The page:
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After Afghanistan: Will Americans forget it?

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Elisha Page/Argus Leader/AP

(Read caption) Maj. Jason Kettwig of Milbank, S.D., greeted his children at a Sioux Falls, S.D., homecoming on May 3.

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Newspaper editors once had a name for complicated dispatches from the far reaches of the globe. They would glare from under their eyeshades and harrumph about “Afghanistanisms.”

What they meant was that a newspaper should serve its local community first and foremost, not wring its hands about tribal intrigue in a remote and mystifying land.

They had a point. From politics to charity to the environment, it’s usually best to pay attention to the home front first. To fixate on the far-away and ignore the up-close and personal is to be like dear Mrs. Jellyby in Charles Dickens’s novel “Bleak House.” She fretted about the natives of Borrioboola while neglecting her own needy family.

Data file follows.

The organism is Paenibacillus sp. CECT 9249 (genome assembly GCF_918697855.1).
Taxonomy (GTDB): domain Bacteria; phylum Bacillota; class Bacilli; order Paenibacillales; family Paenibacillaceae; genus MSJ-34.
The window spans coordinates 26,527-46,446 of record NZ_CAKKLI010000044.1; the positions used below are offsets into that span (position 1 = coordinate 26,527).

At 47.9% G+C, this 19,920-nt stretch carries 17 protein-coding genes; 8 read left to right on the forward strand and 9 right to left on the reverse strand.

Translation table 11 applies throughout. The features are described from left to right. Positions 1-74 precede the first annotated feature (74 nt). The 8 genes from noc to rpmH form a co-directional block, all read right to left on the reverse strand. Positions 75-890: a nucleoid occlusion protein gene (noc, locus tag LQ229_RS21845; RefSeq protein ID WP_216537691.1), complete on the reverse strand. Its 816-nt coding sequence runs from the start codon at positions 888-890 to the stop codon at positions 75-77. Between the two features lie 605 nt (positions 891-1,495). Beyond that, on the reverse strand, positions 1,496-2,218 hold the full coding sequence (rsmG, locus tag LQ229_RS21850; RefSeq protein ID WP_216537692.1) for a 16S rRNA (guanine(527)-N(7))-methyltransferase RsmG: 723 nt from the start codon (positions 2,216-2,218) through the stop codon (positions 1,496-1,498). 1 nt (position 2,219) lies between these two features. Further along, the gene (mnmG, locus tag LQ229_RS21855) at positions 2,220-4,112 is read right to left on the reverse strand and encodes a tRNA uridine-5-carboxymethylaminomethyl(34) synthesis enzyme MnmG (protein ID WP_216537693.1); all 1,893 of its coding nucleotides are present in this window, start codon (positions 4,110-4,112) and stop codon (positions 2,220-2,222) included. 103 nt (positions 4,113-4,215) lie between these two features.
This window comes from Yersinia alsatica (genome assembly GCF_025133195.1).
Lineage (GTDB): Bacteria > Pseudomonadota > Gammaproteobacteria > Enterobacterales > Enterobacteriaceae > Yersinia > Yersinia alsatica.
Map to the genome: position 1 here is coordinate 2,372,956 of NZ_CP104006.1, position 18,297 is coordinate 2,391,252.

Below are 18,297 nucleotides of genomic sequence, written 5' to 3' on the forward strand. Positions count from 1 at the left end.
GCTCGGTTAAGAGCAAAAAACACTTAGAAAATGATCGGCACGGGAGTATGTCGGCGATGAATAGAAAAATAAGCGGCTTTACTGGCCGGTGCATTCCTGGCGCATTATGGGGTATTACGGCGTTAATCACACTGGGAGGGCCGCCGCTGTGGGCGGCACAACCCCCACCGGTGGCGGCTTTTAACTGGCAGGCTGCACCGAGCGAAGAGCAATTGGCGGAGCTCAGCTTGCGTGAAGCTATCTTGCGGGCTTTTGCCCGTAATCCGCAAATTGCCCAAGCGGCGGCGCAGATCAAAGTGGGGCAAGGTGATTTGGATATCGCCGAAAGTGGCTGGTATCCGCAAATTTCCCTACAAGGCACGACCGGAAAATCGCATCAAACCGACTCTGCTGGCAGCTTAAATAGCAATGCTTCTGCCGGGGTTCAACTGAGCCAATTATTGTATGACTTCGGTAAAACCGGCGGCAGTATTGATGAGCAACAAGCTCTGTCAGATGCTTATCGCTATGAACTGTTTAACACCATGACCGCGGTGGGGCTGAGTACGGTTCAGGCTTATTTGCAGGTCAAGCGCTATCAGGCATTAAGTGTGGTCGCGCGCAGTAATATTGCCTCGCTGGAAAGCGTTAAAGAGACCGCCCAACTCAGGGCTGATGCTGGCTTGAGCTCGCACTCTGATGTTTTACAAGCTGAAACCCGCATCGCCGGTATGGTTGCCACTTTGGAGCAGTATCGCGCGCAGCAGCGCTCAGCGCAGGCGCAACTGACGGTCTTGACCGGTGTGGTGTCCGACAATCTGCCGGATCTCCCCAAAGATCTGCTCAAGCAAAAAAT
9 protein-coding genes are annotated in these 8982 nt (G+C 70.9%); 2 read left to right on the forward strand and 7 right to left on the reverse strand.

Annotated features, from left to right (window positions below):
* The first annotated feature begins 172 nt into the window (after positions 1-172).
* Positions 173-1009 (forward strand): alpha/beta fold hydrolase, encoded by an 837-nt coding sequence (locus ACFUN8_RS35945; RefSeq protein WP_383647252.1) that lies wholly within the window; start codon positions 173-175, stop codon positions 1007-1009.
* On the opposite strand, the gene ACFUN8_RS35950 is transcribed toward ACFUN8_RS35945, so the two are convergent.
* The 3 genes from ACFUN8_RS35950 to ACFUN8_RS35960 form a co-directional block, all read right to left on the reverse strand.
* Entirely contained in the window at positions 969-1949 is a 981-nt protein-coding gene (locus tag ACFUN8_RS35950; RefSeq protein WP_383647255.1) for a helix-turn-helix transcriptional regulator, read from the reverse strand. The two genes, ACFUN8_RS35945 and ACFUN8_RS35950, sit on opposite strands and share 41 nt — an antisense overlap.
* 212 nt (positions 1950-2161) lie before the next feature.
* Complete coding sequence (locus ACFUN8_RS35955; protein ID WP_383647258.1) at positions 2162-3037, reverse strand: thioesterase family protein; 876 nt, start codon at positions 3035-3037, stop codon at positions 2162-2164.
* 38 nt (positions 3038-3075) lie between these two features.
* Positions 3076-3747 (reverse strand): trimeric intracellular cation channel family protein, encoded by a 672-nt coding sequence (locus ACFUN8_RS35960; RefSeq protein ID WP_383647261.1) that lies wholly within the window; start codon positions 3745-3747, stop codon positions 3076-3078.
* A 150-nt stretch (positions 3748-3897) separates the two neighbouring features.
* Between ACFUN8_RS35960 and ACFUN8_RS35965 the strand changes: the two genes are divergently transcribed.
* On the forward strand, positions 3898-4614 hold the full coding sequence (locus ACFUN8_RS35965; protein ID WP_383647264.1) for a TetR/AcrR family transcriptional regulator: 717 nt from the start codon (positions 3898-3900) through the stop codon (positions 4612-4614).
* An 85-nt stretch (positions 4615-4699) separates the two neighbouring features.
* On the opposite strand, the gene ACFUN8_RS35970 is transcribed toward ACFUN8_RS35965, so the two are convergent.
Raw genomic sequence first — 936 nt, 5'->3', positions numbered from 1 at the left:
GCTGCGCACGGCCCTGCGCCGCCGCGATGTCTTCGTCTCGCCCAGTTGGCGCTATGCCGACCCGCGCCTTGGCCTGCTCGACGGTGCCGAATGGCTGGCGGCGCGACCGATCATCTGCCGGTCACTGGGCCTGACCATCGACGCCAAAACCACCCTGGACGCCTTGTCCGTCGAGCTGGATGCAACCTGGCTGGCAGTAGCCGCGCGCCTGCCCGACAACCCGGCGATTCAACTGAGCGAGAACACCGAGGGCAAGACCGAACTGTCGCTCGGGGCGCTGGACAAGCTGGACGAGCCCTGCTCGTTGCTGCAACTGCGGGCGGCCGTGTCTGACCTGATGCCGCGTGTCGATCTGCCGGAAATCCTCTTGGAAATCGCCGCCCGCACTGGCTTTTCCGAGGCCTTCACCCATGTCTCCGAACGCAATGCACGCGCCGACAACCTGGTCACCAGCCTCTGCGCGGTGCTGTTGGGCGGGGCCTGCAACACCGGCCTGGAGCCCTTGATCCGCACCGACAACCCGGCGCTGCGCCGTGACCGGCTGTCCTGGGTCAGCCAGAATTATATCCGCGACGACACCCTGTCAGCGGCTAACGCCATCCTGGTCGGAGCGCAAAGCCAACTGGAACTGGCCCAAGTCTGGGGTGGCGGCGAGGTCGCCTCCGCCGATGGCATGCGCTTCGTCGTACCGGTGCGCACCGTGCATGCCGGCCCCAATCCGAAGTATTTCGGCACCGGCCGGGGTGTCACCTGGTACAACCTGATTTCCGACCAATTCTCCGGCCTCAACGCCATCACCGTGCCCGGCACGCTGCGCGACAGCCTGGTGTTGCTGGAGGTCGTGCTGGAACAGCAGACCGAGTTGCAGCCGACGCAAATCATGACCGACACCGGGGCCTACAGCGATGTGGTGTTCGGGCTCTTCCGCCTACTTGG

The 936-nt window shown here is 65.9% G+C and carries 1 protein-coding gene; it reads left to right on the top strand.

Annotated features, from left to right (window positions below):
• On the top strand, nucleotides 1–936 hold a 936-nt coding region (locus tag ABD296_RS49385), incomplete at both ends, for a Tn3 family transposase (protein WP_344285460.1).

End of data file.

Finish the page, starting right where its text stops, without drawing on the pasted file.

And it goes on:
But it’s no small irony that terror attacks plotted in Afghanistan and carried out almost 10 years ago triggered a response that turned a word once synonymous with obscurity into an urgent reality for Americans, Europeans, and others who previously hadn’t given it a second thought.

Since October 2001, 2,501 coalition troops – more than half of them American – have been killed in Afghanistan, and tens of thousands injured. Casualties among Afghan civilians range into the tens of thousands. Across the United States, people know soldiers, sailors, marines, and Air Force personnel who have fought in what is now America’s longest war.

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